XenServer Goes Open Source: Will It Hurt Hyper-V?
Citrix this week has taken the latest step in its open source onslaught by throwing its XenServer hypervisor platform into the mix. The move offers an affordable alternative to virtualization suites from Microsoft's Hyper-V, which is starting to gain appeal with the latest version released last fall, as well as from VMware's hypervisor and cloud management platforms.
Although parts of Citrix XenServer were already open source, the company yesterday released the entire product to the community via xenserver.org. The new XenServer 6.2 release, which boasts substantial performance and scalability improvements, is the same software as the open source Xen, which Citrix released to the Linux Foundation back in April. The move is also consistent with the Citrix push to open source much of its IP including last year's release of its CloudStack cloud compute platform to the Apache Foundation.
"We are making the Citrix XenServer the commercially supported version of the open source [Xen] product," explained Krishna Subramanian, vice president of product marketing for Citrix Cloud Platforms group. "There's nothing to change when you go from the open source aversion to the Citrix version. It's just a license key change."
Looking to broaden appeal for Citrix XenServer, the company is slashing the cost of subscribing to the pay version, which gives administrators support from Citrix. The entry fees are now $500 per socket, compared with an earlier initial cost of $2,500. Citrix is also now offering perpetual licenses starting at $1,250 per server. That provides all the features in its Platinum version, its highest level of support. The company is removing the SKUs providing all the features offered in Platinum, Subramanian said.
I asked Subramanian what impact this might have on Citrix's revenue and her response was by lowering the cost of implementing the high-end version of its hypervisor platform, more shops will find it a viable option. Hence, Citrix believes it will make up the loss by increased overall volume.
"All the features you can get in the highest end version in the past are all available in the open source Xen server, are now in Citrix XenServer," she said. "It is one SKU and is the commercially supported version of the free Xen server. That makes the value proposition of [Citrix] XenServer very, very strong, because now at a fraction of the cost of the alternative, less than half, even a third of the cost of alternatives, you'll have an enterprise grade virtualization solution."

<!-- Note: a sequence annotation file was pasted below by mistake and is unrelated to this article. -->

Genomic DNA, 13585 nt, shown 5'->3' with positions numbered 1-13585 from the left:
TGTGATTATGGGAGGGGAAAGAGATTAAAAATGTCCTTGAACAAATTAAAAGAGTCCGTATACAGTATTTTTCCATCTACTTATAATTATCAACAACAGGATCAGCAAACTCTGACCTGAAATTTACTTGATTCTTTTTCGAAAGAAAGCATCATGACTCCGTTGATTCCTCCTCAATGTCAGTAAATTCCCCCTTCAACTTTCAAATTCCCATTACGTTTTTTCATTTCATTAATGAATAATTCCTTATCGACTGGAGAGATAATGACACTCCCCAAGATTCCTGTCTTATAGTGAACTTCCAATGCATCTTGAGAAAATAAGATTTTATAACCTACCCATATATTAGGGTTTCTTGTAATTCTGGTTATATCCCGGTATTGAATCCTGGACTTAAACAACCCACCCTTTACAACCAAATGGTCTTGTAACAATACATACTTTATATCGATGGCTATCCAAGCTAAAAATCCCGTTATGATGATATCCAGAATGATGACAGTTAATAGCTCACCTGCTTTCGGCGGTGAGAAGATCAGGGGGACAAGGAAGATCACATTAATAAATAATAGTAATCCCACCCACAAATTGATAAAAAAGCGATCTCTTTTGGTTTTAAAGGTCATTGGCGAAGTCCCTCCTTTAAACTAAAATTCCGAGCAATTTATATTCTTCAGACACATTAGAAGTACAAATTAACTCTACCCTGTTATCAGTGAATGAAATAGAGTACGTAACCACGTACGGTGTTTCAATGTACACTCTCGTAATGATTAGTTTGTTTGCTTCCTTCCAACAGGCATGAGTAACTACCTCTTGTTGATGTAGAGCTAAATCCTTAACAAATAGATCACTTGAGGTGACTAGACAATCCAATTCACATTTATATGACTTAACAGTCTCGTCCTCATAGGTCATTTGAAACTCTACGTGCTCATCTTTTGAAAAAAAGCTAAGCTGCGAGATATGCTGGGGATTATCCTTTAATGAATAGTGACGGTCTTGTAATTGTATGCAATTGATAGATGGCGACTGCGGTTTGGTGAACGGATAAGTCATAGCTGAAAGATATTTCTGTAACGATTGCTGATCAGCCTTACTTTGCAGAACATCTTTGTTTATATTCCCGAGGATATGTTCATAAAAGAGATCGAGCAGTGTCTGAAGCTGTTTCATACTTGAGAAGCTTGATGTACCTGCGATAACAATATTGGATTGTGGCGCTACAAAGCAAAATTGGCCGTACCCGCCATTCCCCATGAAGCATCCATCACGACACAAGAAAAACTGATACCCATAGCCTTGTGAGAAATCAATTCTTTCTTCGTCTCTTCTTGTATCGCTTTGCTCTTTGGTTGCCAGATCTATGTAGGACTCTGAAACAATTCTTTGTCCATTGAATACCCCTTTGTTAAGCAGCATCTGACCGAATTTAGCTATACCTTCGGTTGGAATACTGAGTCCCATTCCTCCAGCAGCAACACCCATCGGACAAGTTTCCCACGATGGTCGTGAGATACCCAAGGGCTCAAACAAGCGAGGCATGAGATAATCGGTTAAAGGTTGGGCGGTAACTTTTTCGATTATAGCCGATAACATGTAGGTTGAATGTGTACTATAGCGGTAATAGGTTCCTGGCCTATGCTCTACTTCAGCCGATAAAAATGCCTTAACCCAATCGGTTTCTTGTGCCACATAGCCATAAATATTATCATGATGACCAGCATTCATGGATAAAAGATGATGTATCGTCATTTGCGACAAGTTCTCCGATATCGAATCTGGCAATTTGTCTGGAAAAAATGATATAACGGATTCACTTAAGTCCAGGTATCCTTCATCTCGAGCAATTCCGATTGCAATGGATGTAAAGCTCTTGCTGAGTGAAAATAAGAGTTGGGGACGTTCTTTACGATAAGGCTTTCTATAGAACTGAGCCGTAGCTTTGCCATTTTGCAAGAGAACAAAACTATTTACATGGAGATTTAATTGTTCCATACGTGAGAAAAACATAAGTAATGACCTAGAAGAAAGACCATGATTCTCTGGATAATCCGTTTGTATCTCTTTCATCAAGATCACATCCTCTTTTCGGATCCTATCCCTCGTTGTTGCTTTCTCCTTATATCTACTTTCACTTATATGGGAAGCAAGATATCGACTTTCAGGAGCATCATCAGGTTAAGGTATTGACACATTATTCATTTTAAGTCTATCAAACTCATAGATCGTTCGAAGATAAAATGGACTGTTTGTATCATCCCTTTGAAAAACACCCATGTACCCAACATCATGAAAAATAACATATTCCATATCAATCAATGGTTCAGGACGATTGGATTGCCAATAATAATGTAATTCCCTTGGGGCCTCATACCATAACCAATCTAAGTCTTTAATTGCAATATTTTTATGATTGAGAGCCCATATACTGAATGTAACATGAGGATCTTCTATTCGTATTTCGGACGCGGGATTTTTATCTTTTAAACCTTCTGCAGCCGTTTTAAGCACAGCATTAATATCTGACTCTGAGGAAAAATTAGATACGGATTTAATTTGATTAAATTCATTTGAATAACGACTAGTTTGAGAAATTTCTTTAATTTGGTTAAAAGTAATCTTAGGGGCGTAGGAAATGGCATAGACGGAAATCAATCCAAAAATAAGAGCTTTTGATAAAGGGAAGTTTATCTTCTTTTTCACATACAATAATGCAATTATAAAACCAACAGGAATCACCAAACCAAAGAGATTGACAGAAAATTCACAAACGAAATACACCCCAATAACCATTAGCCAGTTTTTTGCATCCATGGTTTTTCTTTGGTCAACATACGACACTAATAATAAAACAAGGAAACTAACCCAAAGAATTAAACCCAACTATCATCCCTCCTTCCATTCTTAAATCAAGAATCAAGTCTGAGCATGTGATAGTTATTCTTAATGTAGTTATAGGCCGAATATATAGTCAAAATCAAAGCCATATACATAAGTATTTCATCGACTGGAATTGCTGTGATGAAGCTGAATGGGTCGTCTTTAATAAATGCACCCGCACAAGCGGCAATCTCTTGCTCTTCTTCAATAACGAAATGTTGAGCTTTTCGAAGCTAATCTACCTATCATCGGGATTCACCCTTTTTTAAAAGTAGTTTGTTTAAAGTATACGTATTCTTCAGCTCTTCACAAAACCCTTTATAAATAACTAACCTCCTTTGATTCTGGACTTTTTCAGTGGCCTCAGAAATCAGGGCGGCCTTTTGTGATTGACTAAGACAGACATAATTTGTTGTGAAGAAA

Scott Lindars, Citrix senior product marketing manager, noted with over 1 million downloads of the free Xen open source hypervisor platform he believes many of those are prospects to now license Citrix XenServer, where in the past it may have been cost-prohibitive.
"Now we have that huge base that's already using free and will continue, and there's a compelling reason for them to think about moving to the paid version," Lindars said. "We see this as a big upsell opportunity and expect a groundswell of users going from free to paid."
Does Citrix believe this give shops eyeing Microsoft's Hyper-V and Cloud OS platform tied to System Center 2012 and Windows Server 2012 a reason to reconsider? Subramanian noted Citrix considers Microsoft a key partner and the company supports Hyper-V, adding that 90 percent of common workloads are Windows based. Those who want to use the complete Microsoft stack will go with Hyper-V, she said, while others who don't want to be tied to System Center will consider Citrix XenServer.
"This is not something we're positioning against Hyper-V," she said. "Most customers that use Hyper-V go with System Center and buy the full Microsoft management stack. Customers that don't want to do that and want to have an open orchestration and management platform that runs on a hypervisor and they don't want to commit to a Microsoft stack but still see value in XenServer."
As I noted last week, 61 percent of 1,153 respondents to Redmond magazine's 2013 Reader Survey said they use VMware for virtualization, while 44 percent said they use Microsoft. Citrix also came in strong with 29 percent, while 12 percent chose Oracle and 8 percent Red Hat's KVM. Subramanian believes this move makes XenServer immediately more attractive to shops running Windows Server since KVM requires Linux.
IDC analyst Al Gillen told me last week Hyper-V's that share has increased to a 28.4 percent share of the hypervisor market, up from 24.6 percent a year earlier but noted very few organizations are ripping out their existing hypervisor platforms.
"With Windows Server 2012, there aren't many customers who would look at it and say it's not ready for prime time," Gillen said. "A lot of the share gain we're seeing is [for new installations] rather than a replacement effect."
While most experts predict Hyper-V will gain share in the hypervisor market, I'm wondering what impact the Citrix move will have on potential siphoning from growth of Hyper-V. Does the Citrix move change your thinking? Drop me a line at firstname.lastname@example.org.
Posted by Jeffrey Schwartz on 06/25/2013 at 1:15 PM